The Bureau of Labor Statistics does not track the job outlook for UX/UI designers. That said, they predict that the number of jobs in web development , including web design, will increase by 13 percent over the next decade. This is “much faster than average,” according to the Bureau.
UX/UI designers earn high salaries. The average salary for a UX/UI designer, according to ZipRecruiter, is almost $90,000 per year. Jobs that require more experience offer salaries of up to $154,000.
There’s no way to determine exactly what salary you can expect because many factors are at play. One of the main factors that influence salary is location. The average UX/UI designer in San Francisco can earn an average of over $105,000 per year, whereas the average designer in Atlanta, Georgia, can expect around $90,000, which is the national average.
Your resume is your chance to make a good first impression. It’s important to create a resume that highlights your experience and skills.
Your portfolio is what matters most to the majority of hiring managers. Unlike many coding positions, you can demonstrate your skills as a designer with a portfolio. When building your portfolio, focus on projects that show the most skill and cut out the ones that don’t. When it comes to portfolios, four amazing projects far outrank eight average ones.
A technical interview gives potential employers the chance to assess your knowledge of the field. While your projects might look good, they want to see how you handle the design and user testing process, and how you will fit into the company’s team.
If you’ve attended a bootcamp for UX/UI design, these steps will be a breeze. Most bootcamps have robust career services with mentorship, interview prep, portfolio guidance, and resume reviews.
Kenzie Academy offers a variety of courses. Its part-time courses include a six-month design program, an on-campus course in Indianapolis, and a 12-month online design program. In all of these options, students learn a wide range of web design fundamentals and coding languages.
Thinkful has an incredible range of coding bootcamps and other useful courses for those interested in web design. Topics include digital marketing, data science, data analytics, web development, and full stack development. The two web design courses above are between 20 and 24 weeks long and are well worth the time and money investment.
Springboard offers students a four-week introductory course on web design. This is a great alternative if you’re unsure about investing in a full bootcamp. If you decide that web design is for you, they have a 36-week UX/UI design bootcamp and a 26-week course for those interested only in UX design.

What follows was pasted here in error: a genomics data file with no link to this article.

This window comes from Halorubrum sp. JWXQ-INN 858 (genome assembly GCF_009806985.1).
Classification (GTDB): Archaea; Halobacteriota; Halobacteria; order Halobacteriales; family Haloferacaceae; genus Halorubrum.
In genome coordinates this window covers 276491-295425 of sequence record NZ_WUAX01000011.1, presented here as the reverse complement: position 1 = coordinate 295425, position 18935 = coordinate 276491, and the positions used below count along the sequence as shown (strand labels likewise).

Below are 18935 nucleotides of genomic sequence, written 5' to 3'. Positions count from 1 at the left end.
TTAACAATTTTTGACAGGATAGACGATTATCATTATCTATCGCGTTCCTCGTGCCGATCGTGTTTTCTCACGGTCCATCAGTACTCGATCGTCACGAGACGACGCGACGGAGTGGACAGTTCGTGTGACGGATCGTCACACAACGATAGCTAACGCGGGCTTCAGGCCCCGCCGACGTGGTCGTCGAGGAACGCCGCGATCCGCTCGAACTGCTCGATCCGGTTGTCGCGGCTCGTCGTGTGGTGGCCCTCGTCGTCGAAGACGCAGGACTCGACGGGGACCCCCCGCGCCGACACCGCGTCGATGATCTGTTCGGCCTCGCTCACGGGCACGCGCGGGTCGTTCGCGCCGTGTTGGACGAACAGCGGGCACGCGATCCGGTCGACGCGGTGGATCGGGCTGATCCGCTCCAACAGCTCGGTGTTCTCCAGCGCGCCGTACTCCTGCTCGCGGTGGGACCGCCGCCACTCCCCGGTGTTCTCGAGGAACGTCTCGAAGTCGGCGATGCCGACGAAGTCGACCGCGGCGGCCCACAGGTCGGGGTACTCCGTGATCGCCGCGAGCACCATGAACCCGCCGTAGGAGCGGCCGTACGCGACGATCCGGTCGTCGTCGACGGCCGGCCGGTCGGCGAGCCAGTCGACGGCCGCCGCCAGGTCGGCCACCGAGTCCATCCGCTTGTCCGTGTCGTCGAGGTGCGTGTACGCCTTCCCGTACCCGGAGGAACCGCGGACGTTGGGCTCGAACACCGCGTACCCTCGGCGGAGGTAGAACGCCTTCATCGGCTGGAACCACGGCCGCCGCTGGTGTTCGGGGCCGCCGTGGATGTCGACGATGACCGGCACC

Level: Beginner to intermediate
With more than 100 videos on their website, Webflow University students will learn the basics of HTML, Webflow CMS, and CSS. Page design construction—with elements like containers, DIVs, flexboxes, and grids—is also part of the curriculum.
Level: Beginner to intermediate
SkillShare offers an array of courses for different skill levels. This platform is a great tool for complete beginners who want to get to grips with design and for those who want to add skills to their CV. SkillShare even has some free basic web design courses.
Level: Intermediate to advanced
UC San Diego has courses on advertising campaign development, digital illustration and photography, and Adobe software. You can also study web design, HTML and CSS coding, UI design, and content management systems.
Price: Contact firstname.lastname@example.org
Level: Pre-BFA degree/ certificate program
Gnomon is for web design students that are more artistically inclined. The school is focused on art and game design. In this program, students will learn Photoshop for digital production, digital painting, color theory and light, life drawing, character sculpture, character drawing, and much more.
Level: Bachelor of Science
This online course with Brigham Young University in Idaho combines web design and web development. This is an excellent option for students who want to create aesthetically pleasing and responsive websites while improving their coding skills. This course will help you in the real world when applying for jobs.
|Education Paths||Bootcamp certificate, Bachelor's degree, or self-learning.|
|Essential Technical Skills||Wireframing and prototyping, user research, branding, implementation with developers, interactivity and animation|
|Essential Soft Skills||Problem solving, empathy, adaptability|